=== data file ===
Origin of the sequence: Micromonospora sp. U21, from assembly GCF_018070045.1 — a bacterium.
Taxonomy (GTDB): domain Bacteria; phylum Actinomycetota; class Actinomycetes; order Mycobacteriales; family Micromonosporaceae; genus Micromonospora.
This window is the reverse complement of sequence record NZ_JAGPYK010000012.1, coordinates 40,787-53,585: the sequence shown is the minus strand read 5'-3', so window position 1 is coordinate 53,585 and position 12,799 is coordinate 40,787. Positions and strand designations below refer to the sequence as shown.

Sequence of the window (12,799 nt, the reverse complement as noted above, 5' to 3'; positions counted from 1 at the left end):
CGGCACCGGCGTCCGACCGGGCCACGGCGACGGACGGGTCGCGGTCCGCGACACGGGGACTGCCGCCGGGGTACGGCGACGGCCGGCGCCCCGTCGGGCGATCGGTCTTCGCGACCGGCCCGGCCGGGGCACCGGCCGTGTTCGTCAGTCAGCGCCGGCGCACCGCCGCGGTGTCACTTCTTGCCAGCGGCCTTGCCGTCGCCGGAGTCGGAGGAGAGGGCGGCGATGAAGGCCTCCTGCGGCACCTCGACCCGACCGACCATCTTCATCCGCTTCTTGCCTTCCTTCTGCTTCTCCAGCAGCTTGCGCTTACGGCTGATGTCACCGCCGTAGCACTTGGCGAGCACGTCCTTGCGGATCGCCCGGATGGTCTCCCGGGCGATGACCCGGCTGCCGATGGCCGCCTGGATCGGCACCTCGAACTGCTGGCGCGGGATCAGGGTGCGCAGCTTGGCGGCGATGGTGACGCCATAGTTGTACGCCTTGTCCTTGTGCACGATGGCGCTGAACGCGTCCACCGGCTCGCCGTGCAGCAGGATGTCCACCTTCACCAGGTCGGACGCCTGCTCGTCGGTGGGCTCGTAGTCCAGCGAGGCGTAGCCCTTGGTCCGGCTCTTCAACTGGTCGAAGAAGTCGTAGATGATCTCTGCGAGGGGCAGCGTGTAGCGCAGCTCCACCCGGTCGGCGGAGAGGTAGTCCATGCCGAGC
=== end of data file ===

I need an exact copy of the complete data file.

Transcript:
Origin of the sequence: Micromonospora sp. U21, from assembly GCF_018070045.1 — a bacterium.
Taxonomy (GTDB): domain Bacteria; phylum Actinomycetota; class Actinomycetes; order Mycobacteriales; family Micromonosporaceae; genus Micromonospora.
This window is the reverse complement of sequence record NZ_JAGPYK010000012.1, coordinates 40,787-53,585: the sequence shown is the minus strand read 5'-3', so window position 1 is coordinate 53,585 and position 12,799 is coordinate 40,787. Positions and strand designations below refer to the sequence as shown.

Sequence of the window (12,799 nt, the reverse complement as noted above, 5' to 3'; positions counted from 1 at the left end):
CGGCACCGGCGTCCGACCGGGCCACGGCGACGGACGGGTCGCGGTCCGCGACACGGGGACTGCCGCCGGGGTACGGCGACGGCCGGCGCCCCGTCGGGCGATCGGTCTTCGCGACCGGCCCGGCCGGGGCACCGGCCGTGTTCGTCAGTCAGCGCCGGCGCACCGCCGCGGTGTCACTTCTTGCCAGCGGCCTTGCCGTCGCCGGAGTCGGAGGAGAGGGCGGCGATGAAGGCCTCCTGCGGCACCTCGACCCGACCGACCATCTTCATCCGCTTCTTGCCTTCCTTCTGCTTCTCCAGCAGCTTGCGCTTACGGCTGATGTCACCGCCGTAGCACTTGGCGAGCACGTCCTTGCGGATCGCCCGGATGGTCTCCCGGGCGATGACCCGGCTGCCGATGGCCGCCTGGATCGGCACCTCGAACTGCTGGCGCGGGATCAGGGTGCGCAGCTTGGCGGCGATGGTGACGCCATAGTTGTACGCCTTGTCCTTGTGCACGATGGCGCTGAACGCGTCCACCGGCTCGCCGTGCAGCAGGATGTCCACCTTCACCAGGTCGGACGCCTGCTCGTCGGTGGGCTCGTAGTCCAGCGAGGCGTAGCCCTTGGTCCGGCTCTTCAACTGGTCGAAGAAGTCGTAGATGATCTCTGCGAGGGGCAGCGTGTAGCGCAGCTCCACCCGGTCGGCGGAGAGGTAGTCCATGCCGAGC